This becomes clearer when considered in the broader context of special orthogonal groups of non-degenerate quadratic forms over general fields. (You are considering the case of the ground field $\mathbf{R}$, over which an $n$-dimensional non-degenerate quadratic space is characterized up to isomorphism by the signature $(p, q)$: integers $p, q \ge 0$ with $p+q=n$.)

In general, let $(V, Q)$ be a non-degenerate quadratic space of dimension $n \ge 1$ over a field $k$, and one can ask when the connected reductive $k$-group $G = {\rm{SO}}(Q)$ is quasi-split.

By non-degeneracy, if $v \in V - \{0\}$ is a non-trivial zero of $Q$ then there is a hyperbolic plane $H$ in $V$ containing $v$. If
$H$ is a hyperbolic plane contained in $V$ (i.e., the span of 2 nonzero $Q$-isotropic vectors $v_0, v'_0$ satisfying $B_Q(v_0,v'_0)=1$, where $B_Q(v,v')=Q(v+v')-Q(v)-Q(v')$ is the associated symmetric bilinear form) then $V$ is the orthogonal sum of $H$ and its $B_Q$-orthogonal space inside $V$.

By iterating this, we arrive at an orthogonal decomposition of quadratic spaces
$$(V, Q) \simeq H_1 \perp \dots \perp H_r \perp (V_0, Q_0)$$
where each $H_j$ is a hyperbolic plane (so $0 \le r \le [n/2]$) and $Q_0$ is non-degenerate and $k$-anisotropic (i.e., $Q_0$ has no nontrivial zeros in $V_0$). In other words, in suitable linear coordinates
$$Q = x_1 x_2 + \dots + x_{2r-1}x_{2r} + Q_0(x_{2r+1}, \dots, x_n)$$
with $k$-anisotropic $Q_0$. By Witt's Cancellation Theorem, $r$ is the maximal number of pairwise orthogonal hyperbolic planes contained in $V$.

I claim that $r$ is the $k$-rank of $G$; i.e., the common dimension of the maximal $k$-split tori of $G$. More specifically, let $S = \mathbf{G}_m^r \subset G$ be the $k$-split subtorus $\prod {\rm{SO}}(H_j)$. Concretely, the $j$th factor acts through $\mathbf{G}_m$-scaling on an isotropic basis $\{e_j, e'_j\}$ of $H_j$ via $t.e_j = te_j$ and $t.e'_j = t^{-1}e'_j$ and acts trivially on $V_0$ and every $H_i$ for $i \ne j$. Then it is clear from weight-space considerations for the $S$-action on $V$ that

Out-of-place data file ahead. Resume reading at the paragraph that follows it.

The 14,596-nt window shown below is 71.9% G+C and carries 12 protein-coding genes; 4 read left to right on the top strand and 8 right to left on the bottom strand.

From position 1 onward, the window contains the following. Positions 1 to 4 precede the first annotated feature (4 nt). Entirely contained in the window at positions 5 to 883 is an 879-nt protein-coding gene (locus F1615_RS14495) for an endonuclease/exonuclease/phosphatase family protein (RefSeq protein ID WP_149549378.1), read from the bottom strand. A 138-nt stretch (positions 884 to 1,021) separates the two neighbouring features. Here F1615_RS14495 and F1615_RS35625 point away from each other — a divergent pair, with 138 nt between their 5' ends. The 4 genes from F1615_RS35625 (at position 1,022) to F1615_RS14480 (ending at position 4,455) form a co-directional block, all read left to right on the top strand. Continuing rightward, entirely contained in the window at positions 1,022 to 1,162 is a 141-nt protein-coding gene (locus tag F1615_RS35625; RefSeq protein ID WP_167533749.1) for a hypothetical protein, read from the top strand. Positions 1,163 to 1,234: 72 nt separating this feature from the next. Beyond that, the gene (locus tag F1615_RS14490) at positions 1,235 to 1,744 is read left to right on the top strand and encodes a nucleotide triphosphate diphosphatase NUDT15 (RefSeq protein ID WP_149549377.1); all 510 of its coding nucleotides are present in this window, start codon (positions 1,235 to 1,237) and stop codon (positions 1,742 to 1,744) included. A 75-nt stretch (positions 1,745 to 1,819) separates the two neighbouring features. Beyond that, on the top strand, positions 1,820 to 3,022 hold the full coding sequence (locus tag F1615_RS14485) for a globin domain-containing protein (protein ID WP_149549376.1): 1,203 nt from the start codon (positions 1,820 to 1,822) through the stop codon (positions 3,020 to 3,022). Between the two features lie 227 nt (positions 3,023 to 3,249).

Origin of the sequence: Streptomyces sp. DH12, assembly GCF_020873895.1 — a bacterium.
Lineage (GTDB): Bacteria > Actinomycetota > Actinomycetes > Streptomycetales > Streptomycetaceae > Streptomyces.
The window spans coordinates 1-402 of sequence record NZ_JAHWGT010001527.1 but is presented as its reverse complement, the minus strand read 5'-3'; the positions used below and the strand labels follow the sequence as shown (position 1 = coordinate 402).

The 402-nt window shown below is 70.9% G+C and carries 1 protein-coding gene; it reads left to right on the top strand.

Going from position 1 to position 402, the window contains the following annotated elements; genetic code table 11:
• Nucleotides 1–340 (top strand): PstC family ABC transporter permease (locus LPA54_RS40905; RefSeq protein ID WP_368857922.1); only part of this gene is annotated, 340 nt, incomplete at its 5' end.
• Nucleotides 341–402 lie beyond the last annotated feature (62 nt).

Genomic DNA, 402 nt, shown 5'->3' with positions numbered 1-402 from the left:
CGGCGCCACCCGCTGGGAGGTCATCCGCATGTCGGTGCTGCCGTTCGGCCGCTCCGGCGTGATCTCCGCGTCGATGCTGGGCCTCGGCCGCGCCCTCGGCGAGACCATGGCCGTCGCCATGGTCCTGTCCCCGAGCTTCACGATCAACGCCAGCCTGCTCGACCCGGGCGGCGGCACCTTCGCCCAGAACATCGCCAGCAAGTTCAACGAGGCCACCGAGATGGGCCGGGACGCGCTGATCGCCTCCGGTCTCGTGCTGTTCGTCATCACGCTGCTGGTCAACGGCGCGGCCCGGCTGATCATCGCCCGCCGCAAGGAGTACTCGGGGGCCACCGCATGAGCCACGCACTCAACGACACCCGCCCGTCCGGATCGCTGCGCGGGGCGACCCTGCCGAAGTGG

$$Z_G(S) = S \times {\rm{SO}}(Q_0).$$
But it is a general (not difficult) fact that a non-degenerate quadratic space over $k$ (with any dimension $\ge 0$, such as $V_0$!) is $k$-anisotropic if and only if the associated special orthogonal group does not contain $\mathbf{G}_m$ as a $k$-subgroup. Hence, the $k$-anisotropicity of $Q_0$ implies that $Z_G(S)/S$ contains no nontrivial split tori, so $S$ is indeed maximal as a $k$-split torus in $G$.

In the structure theory for connected reductive groups over a field $k$, the Levi factors of the minimal parabolic $k$-subgroups are precisely the centralizers of the maximal $k$-split tori, and a parabolic $k$-subgroup is a Borel subgroup precisely when its Levi factors (or better: its quotient by its unipotent radical) is commutative. Hence, $G$ is quasi-split if and only if ${\rm{SO}}(Q_0)$ is commutative, which is to say $\dim V_0 \le 2$.

Returning now to the motivating situation over $\mathbf{R}$, the signature of $(V_0, Q_0)$ is clearly $(r+d_0,r)$ or $(r, r+d_0)$ where $d_0 = \dim V_0$ and the two options for the signature correspond respectively to the $\mathbf{R}$-anisotropic $(V_0, Q_0)$ being positive-definite or negative-definite. Hence, in terms of the classical notation ${\rm{SO}}(p,q)$ clearly $|p-q| = d_0$, so we have proved that $G$ is quasi-split if and only if $|p-q| \le 2$.